Friday, December 14, 2007

Fat Geese

Yesterday, Eid was declared, also Arafat Day, thus everyone is girding their loins for battle at airports, in the stampede whereby two-thirds of the country decides they don't like it here any more and heads off to either find relatives or snow. Two more 'teaching' days to go and papers to mark, before the fairy lights and advertising penetrates my consciousness. Thereafter, I shall enjoy some peace and quiet - all hail the festive eve being celebrated without a fat goose this year. Applebee's has Far Eastern staff bedecked in Santa hats, just for the Americans, one supposes, but mercifully, the beery bonhomie so characteristic of the UK is conspicuous by its absence. I am delighted to report that I shall not be sending Xmas greetings this year, instead a SmileBox, perhaps. Watch this space. Or not, as you choose.

My beautiful car has suffered another black eye - this time at the hands of a dirty Mercedes-Benz which was damaged much worse than mine. Traffic in Shuwaikh resembles the retreat from Baghdad at the best of times, crossways being unpoliced and free of all inconvenient encumbrances to progress like traffic lights, thus the mentality is at best impatient - much cacophony with shouting and horns - and at worst, savage. Driving on the pavement is commonplace and, in some places, de rigueur. The body shop will replace my front bumper, unlike the Merc which will need a new wing and doors. That'll teach him to attempt to drive away...

Friday, December 07, 2007


Blogtrawling today I came up with small, bright nuggets which illuminated, sharpened perspective and made me realise that I had been skateboarding across the emotional surface for a while.

I have no idea who this man is, or the happy little guy with the new pair of socks, but I found it strangely heartwarming...

Edited from a blog by Bethany Gaddis, a young mother from Florida. "Wherever we are, our surroundings have an "understory." - references to the life unseen and often unacknowledged within the interstices of everyday events and images, like a tale of the riverbank, existing and thriving without our awareness but are crucial to the livelihood of our environment. " The phrase stuck with me, a metaphor for "The Wind in the Willows".

We all have an understory. There are things happening under the surface of our daily lives that go unseen, sometimes even by ourselves. Yet they are an integral part of who we are and how we interact with the "seen" parts of life. They surface, like underground streams, sometimes briefly, almost unnoticed. Yet, if we miss the light catching on the water, we impoverish ourselves.

Thursday, December 06, 2007

cogito ergo sum

I think there must be almost zero tolerance for "intellectual" discussion of any sort in the educational atmosphere here. It seems that such talk is perceived as toxic, unnecessary and, dare we say, downright dangerous to 'learning'. Consequently, there is a significant problem for anyone who seeks to move education away from its emphasis on classroom “techniques and tactics” and toward the “intellectual reasoning-through of important content.” What is more, “intellectuality” and its significance to learning and instruction cannot easily be understood, assessed or transmitted. There is a developmental process necessary here. To understand intellectual work, it is essential to understand reasoning as an intellectual process. To understand reasoning, in turn, it is essential to understand basic structures integral to it — for example, assumptions, inferences, and implications. Moreover, to understand these structures, it is essential to understand intellectual criteria crucial to the assessment of these structures in action. Finally, one understands all of this only by becoming intellectually disciplined oneself. This is not, of course, a matter of becoming an “intellectual” in some snobbish sense of the word. My students are only interested in 'passing'. The staging post is defined, theirs is not an interest in the process, or even the principle, merely the acquisition of the necessary piece of paper, thus for them the concept of "intellectuality" has no meaning. Except for the one or two, who are willing to peer through the gloom and catch a glimpse of something more exciting, abstract, beautiful, diffuse or unreal. Raise a glass - the smooth, the blushful Hippocrene, to them and listen with them for the song of the nightingale. It's been a particularly good year for Hippocrene.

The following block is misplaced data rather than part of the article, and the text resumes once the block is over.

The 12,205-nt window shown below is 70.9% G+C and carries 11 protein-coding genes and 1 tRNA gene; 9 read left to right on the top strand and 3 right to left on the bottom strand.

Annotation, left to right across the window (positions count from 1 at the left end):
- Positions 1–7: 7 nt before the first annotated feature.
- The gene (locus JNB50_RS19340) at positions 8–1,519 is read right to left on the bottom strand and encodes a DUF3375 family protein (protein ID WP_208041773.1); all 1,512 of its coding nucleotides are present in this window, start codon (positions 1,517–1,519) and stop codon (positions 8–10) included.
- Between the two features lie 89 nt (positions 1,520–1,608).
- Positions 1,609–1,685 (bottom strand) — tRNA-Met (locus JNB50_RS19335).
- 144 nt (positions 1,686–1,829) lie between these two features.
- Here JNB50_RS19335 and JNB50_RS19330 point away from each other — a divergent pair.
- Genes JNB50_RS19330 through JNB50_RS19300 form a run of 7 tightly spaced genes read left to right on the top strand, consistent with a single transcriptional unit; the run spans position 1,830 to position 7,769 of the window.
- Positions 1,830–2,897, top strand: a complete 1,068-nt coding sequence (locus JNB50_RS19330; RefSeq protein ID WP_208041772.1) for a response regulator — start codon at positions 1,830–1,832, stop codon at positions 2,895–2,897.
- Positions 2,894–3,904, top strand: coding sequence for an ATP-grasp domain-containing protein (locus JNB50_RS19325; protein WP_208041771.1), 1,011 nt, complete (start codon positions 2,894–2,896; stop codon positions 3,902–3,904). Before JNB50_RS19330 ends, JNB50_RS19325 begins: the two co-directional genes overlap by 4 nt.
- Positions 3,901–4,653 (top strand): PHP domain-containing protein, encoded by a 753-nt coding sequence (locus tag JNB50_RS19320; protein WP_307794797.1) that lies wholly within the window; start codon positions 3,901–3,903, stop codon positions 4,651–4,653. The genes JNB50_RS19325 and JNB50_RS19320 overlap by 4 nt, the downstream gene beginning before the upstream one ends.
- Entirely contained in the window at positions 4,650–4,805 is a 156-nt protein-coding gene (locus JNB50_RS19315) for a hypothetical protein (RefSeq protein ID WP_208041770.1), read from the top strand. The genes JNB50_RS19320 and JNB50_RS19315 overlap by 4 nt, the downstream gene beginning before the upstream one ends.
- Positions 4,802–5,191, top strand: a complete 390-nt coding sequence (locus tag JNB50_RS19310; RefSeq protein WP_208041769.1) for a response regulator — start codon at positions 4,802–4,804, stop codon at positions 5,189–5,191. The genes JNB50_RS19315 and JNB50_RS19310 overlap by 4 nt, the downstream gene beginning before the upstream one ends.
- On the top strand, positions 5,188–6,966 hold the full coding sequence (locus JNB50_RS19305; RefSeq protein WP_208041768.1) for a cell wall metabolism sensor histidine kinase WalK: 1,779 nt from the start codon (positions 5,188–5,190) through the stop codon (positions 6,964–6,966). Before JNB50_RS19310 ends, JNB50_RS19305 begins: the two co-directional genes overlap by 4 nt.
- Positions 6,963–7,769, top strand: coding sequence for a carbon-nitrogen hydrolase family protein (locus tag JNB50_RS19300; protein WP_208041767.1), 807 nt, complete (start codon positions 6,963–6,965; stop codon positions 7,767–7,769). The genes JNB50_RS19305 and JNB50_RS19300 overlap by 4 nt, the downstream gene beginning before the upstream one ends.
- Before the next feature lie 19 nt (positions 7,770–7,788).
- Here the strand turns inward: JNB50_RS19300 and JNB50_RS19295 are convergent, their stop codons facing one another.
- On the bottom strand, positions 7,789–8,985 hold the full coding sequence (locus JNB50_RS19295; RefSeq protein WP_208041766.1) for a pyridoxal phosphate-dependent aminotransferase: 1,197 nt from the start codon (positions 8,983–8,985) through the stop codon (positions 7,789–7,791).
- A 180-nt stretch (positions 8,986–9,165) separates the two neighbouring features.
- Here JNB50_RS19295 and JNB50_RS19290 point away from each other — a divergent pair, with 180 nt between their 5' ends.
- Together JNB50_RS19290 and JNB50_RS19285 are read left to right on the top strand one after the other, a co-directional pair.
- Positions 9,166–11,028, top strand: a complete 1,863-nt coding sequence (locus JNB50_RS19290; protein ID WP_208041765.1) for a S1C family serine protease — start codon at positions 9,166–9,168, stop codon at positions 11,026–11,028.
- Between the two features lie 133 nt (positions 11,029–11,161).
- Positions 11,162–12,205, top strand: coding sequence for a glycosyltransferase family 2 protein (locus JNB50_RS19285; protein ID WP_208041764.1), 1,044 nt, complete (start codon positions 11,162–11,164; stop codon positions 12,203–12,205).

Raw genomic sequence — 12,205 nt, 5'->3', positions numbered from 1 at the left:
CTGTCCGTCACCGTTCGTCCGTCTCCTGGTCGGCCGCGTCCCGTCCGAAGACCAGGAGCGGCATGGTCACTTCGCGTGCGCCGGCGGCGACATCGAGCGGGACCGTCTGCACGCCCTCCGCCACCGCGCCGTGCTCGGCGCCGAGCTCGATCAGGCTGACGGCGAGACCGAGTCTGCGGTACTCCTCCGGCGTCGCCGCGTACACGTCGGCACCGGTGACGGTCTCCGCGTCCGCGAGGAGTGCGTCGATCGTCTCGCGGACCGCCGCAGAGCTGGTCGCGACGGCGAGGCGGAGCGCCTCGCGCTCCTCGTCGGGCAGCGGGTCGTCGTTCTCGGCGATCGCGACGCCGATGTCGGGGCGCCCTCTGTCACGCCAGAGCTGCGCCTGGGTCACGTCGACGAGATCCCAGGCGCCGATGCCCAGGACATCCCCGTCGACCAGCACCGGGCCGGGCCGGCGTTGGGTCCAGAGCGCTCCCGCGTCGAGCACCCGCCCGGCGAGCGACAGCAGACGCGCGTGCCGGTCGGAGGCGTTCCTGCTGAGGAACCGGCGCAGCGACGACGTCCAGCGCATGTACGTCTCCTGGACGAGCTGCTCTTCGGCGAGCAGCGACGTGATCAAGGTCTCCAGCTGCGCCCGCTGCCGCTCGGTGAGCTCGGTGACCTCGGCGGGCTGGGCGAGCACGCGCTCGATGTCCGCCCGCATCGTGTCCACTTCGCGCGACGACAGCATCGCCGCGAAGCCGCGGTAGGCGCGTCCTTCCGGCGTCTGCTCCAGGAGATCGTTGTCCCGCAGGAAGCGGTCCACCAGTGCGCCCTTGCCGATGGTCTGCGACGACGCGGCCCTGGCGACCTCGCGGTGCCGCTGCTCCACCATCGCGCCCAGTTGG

Tuesday, November 20, 2007

Schnee Am Dubai

In the most pestilentially venomous, wretched and unpleasant environment I have ever been expected to endure, there are some compensations. Dubai is a short puddle jump away. Of course, there's not much wrong with Kuwait, apart from the appalling parenting, arrogant, ill-disciplined students, institutionalised racism and driving calculated to book passage across the Styx, with no time to pay the ferryman. This being said, the presence of a ski slope, boasting a black run (well, light grey, really) on a 400m hill, ambient internal temperature -2C, and real snow redressed the balance a little. Turning divinely as usual, I found myself singing on the lift, which was comforting. It stopped snowing long enough to take a picture, in fact there's a snowfall every two hours and the place is open all night. The last time I skied all night was in the UK after the dry slope suddenly got cut off by a foot of winter snowfall and all the instructors stayed. Here at least the local clods stay out of my way and like most Arabs disdain the need for proper instruction so they fall down the hill mostly, then whine about their equipment. Most of the instructors are Lebanese expats who are paid appallingly but are still happy to ski with a Brit.